Historic Title and Historic Rights as a RELEVANT CIRCUMSTANCES in delimitation process in law of the sea and customary international law

According to the Annex VII Arbitration Tribunal in the 2016 South China Sea Arbitration (Merits), ‘historic title’ refers to historic sovereignty over land or maritime areas. While ‘historic rights’ may include sovereignty but may equally include more limited rights, such as fishing rights or rights of access, that falls well short of a claim of sovereignty.
Concerning the delimitation of the territorial sea, both Article 12 of the TSC and Article 15 of the LOSC explicitly include historic titles in a category of special circumstances. As regards the delimitation of the continental shelf and the EEZ, however, no mention was made of such titles in Articles 74(1) and 83(1) of the LOSC. An issue which thus arises is whether historic titles may be regarded as a relevant circumstance in the context of the continental shelf or EEZ delimitation.
The ICJ, in the Tunisia/Libya case, regarded historic rights as relevant, stating that ‘Historic titles must enjoy respect and be preserved as they have always been by long usage’. At the operational stage of the delimitation, however, the Court did not consider it necessary to decide on the validity of Tunisian historic rights with regard to Libya because the line indicated by the Court left Tunisia in full possession of the area covered by such rights. The Arbitral Tribunal, in the Eritrea/Yemen Arbitration, did not take the traditional fishing regime into account on the grounds that free access to fishing, which is the essence of that regime, was not dependent on maritime delimitation. Thus the Tribunal shows another possible solution, separating traditional fishing regimes from maritime delimitations. If, as the Tribunal indicated, free access to natural resources is to be the real interest which underlies historic rights, such interest could be protected by an agreement ensuring such access independently of maritime delimitation.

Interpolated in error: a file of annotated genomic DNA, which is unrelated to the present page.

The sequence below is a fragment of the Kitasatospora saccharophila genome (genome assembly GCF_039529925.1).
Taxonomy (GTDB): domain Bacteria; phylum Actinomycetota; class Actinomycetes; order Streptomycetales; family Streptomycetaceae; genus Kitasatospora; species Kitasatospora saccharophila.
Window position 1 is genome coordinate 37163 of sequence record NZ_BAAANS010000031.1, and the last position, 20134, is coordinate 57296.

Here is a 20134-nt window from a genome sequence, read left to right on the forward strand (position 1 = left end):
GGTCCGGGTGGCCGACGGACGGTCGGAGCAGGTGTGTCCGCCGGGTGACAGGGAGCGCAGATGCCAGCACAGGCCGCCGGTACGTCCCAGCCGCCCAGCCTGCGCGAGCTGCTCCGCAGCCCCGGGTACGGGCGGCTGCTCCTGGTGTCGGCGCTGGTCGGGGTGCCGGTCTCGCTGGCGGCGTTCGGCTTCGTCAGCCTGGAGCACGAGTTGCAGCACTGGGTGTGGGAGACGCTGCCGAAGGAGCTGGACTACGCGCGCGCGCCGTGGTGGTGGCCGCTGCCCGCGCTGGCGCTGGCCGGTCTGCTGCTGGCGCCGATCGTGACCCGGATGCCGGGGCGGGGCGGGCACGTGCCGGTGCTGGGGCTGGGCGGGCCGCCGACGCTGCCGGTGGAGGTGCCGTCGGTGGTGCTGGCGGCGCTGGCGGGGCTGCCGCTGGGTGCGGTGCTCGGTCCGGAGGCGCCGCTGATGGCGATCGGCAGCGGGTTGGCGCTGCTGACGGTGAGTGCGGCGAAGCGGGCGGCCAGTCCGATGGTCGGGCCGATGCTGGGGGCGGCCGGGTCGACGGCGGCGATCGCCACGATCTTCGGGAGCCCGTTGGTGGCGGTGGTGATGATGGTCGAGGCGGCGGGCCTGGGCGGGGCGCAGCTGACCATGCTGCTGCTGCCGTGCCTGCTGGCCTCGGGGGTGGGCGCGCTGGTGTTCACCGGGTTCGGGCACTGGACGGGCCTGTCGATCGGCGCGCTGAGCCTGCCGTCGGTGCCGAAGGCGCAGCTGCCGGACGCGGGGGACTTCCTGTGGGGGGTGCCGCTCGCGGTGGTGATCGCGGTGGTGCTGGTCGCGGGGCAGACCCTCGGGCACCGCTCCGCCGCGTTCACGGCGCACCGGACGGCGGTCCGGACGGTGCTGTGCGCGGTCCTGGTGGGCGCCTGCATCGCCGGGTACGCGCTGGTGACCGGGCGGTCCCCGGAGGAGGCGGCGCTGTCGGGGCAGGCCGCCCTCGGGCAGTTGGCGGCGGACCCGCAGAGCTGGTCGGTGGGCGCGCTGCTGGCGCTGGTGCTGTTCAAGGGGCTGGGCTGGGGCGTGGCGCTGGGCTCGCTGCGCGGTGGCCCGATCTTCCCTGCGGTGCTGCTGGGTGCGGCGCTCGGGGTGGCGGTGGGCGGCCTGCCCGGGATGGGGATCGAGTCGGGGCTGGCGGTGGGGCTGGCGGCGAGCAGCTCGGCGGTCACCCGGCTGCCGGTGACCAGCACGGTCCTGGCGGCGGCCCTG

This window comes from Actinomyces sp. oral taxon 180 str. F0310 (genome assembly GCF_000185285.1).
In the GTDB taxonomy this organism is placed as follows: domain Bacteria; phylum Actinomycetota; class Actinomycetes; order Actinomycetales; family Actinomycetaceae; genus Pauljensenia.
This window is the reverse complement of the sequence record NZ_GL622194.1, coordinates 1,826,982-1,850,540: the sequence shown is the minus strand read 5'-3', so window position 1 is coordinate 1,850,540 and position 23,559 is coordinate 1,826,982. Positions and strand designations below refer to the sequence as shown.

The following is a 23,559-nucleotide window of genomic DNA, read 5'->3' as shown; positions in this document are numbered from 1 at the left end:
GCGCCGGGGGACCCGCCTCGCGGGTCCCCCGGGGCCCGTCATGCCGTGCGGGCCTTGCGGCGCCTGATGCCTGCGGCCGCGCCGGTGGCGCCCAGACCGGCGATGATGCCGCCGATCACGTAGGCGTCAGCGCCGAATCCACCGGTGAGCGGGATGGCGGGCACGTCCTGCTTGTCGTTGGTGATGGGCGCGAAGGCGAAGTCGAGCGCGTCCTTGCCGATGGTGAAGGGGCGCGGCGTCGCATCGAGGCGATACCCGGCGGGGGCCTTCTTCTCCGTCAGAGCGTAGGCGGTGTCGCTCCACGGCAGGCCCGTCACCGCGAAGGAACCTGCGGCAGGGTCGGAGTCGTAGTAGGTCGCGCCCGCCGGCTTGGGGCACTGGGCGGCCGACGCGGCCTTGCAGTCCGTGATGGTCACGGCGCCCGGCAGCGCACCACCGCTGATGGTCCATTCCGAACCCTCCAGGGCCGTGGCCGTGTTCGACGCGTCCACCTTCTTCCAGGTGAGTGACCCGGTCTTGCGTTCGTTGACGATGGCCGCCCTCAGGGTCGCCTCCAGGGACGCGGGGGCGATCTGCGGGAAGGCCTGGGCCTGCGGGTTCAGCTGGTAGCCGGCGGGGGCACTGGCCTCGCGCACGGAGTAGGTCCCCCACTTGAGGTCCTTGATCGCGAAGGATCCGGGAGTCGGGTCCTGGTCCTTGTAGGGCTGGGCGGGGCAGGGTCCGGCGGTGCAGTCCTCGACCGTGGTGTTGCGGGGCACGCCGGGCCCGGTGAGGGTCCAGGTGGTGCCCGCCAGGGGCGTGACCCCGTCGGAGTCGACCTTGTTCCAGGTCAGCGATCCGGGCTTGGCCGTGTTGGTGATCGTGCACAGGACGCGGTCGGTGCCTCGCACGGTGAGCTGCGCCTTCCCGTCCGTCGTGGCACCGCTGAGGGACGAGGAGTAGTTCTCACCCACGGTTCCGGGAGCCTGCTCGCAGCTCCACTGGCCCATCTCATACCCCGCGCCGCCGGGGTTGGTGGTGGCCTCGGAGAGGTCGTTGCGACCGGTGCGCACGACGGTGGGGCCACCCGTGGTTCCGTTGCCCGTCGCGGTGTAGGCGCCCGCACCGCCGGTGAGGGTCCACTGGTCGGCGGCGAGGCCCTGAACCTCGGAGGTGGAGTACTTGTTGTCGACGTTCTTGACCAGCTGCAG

In State practice, it is notable that the 1976 Agreement between India and Sri Lanka resolved the question of historic rights, without adjusting the delimitation line by instituting a transitory period for fisheries and attributing a certain amount of fish to the other State involved. This solution seems to provide practical guidance in solving the question.

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